Next we donned our Men and proceeded with Kirikaeshi, Men, Kote, Kote-Men, and Do drills (three hits each for these waza, so that we could take time to set up and make proper, clean strikes). I'm still trying to get the 3-breath Kirikaeshi down, but it's hard. If I can find a more effective way of keeping my Kiai going I will definitely try it, but for now I just keep trying to do the drill while taking less and less pauses for breathing. My Men strikes felt ok today. I'm still playing with the distance with not only Men but all of my strikes, although now I also want to focus on keeping my body straight and not leaning forward. It's a simple idea, but seems to be very hard to do in practice.
Sinclair Sensei mentioned before, most recently on Wednesday, that if we get into a pattern with our Kiai on Ni-dan waza such as Kote-Men, that we will never get faster with with our strikes. He said one key in making those waza faster is to make our kiai faster. Even if our hands and feet can't keep up with the speed of our kiai, eventually it will if we keep on it. I've been trying to break my own pattern on that lately, since I know exactly what he means. I try to kiai as fast as I can on that hit, and practice getting my feet and hands to go that fast, as well. It will take some time, but I think I'm on the right track...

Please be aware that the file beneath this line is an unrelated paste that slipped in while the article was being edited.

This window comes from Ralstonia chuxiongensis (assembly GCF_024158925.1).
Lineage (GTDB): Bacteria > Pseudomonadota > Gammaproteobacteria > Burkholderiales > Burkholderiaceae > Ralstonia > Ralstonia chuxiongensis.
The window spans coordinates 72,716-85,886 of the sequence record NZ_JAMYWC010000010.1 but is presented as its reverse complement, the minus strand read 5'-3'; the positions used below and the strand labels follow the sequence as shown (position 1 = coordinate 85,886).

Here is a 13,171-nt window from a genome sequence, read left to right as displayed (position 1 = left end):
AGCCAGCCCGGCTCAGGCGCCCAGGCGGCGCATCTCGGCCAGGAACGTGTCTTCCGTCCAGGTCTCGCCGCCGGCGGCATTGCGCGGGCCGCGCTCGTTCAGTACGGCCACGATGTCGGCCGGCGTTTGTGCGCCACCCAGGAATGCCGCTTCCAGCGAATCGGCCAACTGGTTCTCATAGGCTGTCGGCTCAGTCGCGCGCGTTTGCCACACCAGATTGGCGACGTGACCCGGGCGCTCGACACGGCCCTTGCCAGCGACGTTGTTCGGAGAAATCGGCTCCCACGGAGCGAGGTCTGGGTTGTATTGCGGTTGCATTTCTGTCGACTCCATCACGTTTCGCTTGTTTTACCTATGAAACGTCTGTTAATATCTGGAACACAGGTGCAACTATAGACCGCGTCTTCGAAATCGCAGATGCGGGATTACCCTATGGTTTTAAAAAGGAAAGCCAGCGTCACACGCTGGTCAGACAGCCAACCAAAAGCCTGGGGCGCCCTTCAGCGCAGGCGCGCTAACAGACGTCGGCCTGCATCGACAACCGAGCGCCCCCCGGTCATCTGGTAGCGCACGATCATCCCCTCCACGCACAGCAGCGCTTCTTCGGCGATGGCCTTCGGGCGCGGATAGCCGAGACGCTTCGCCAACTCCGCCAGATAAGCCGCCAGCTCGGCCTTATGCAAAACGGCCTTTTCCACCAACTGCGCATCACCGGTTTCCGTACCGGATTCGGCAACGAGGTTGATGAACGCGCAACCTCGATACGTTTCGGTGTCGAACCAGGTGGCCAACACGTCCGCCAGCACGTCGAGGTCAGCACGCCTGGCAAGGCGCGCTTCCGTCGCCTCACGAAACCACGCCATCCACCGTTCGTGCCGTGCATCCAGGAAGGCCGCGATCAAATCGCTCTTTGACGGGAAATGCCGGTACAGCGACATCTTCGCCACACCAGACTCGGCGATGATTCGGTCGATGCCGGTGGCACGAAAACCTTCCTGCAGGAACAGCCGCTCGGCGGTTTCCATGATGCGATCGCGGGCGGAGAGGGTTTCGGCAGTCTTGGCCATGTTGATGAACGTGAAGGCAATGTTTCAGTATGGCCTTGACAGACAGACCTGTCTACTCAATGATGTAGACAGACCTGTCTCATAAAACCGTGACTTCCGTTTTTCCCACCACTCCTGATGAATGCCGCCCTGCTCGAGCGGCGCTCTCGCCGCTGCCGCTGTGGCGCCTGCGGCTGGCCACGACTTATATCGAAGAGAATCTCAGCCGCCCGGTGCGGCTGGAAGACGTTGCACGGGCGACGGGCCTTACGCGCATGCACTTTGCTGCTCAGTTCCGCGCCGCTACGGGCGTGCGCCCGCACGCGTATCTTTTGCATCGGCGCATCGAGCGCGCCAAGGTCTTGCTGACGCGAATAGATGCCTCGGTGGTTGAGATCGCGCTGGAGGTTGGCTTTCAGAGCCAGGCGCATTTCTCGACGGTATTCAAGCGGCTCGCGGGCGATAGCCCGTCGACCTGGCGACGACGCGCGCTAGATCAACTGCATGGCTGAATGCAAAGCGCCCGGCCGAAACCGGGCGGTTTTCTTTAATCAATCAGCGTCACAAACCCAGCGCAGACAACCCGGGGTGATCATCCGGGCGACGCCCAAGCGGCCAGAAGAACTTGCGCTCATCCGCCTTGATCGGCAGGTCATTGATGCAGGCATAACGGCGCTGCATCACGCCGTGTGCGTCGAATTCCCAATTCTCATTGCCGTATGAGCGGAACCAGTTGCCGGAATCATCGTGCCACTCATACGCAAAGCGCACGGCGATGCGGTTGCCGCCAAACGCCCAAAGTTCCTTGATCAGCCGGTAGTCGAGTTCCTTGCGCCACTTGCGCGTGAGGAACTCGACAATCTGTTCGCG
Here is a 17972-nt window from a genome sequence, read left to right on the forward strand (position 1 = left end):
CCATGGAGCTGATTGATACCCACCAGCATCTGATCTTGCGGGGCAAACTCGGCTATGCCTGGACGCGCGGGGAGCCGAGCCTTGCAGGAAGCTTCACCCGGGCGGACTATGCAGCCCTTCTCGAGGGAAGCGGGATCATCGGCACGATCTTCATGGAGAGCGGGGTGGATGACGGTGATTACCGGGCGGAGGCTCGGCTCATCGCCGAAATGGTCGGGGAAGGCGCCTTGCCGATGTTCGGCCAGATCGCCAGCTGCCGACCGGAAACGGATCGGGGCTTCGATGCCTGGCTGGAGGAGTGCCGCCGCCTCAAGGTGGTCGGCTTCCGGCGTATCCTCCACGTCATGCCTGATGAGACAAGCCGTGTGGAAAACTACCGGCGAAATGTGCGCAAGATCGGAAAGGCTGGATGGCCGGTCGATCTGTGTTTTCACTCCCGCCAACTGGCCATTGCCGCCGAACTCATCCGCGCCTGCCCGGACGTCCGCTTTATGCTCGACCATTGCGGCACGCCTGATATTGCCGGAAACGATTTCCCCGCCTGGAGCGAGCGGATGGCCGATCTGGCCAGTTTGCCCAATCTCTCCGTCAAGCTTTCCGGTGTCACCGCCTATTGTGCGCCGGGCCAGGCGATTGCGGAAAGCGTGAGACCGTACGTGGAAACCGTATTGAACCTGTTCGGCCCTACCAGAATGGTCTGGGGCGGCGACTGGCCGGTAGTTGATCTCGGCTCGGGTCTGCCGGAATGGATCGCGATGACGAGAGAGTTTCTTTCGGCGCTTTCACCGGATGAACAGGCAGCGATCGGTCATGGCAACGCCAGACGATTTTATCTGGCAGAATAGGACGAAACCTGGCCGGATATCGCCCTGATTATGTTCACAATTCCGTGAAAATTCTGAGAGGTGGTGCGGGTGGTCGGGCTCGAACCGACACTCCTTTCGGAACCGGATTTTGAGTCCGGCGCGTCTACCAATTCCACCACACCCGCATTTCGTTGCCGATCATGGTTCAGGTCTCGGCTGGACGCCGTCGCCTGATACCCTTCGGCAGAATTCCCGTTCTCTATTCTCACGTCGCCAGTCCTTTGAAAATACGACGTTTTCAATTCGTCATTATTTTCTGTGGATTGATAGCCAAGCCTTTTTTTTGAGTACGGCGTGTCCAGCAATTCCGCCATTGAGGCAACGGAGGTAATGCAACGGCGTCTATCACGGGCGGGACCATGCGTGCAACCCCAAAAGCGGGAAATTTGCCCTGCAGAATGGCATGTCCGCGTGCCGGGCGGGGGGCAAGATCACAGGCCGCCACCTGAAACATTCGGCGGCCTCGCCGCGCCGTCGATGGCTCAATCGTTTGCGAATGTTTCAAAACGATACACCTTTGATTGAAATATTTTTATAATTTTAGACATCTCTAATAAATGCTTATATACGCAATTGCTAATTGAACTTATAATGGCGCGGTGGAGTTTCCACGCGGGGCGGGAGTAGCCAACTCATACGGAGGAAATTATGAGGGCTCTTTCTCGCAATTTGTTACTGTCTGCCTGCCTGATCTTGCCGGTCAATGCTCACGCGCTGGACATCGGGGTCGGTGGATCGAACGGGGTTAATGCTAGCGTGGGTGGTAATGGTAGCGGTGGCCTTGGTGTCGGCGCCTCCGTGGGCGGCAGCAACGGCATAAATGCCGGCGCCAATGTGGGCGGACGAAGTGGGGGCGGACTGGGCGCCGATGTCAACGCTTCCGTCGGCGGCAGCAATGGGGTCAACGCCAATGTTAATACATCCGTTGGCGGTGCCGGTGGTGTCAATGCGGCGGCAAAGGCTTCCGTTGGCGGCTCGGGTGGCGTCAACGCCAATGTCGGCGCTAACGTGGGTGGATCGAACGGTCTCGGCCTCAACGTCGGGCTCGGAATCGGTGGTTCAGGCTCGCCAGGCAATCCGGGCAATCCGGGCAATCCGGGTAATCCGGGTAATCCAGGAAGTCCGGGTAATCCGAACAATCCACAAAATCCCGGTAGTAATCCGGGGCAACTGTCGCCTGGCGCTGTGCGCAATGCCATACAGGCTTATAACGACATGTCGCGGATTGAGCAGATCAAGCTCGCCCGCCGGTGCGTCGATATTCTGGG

We moved onto waza-geiko, where I used my time to work on Do again. If I keep putting this time and effort into practicing Do then I'll be able to utilize it sooner. I worked on straight Do hits, and then Men-Nuki Do. I didn't feel as good with it as I did on Wednesday night, but practice makes perfect. I do remember my round with Aaron, and I told him to mix up the speed of his Men strikes. That boy is fast!! I had to stay on my toes to hit him, and I'm pretty sure that he hit my Men first every time. Not that hitting first is the point of the drill, but I definitely had to stay alert against him.
We took a short break and then started jigeiko, but we didn't pair up with each other. Instead McNally Sensei had all the Yudansha line up and we created lines to practice with each of them. I was able to do jigeiko with most of the Yudansha that day (sorry Justin and Harvey), including my first jigeiko ever with McNally Sensei. Wow! He is very fast and powerful, and there's no better way to feel humble about one's Kendo than to go up against someone like that. We went on until I struck a valid hit, and then we bowed out and moved onto the next person of our choosing. During my time with each Yudansha I tried to just do good, straight Kendo, and it was interesting to see and practice against the different styles that they all had.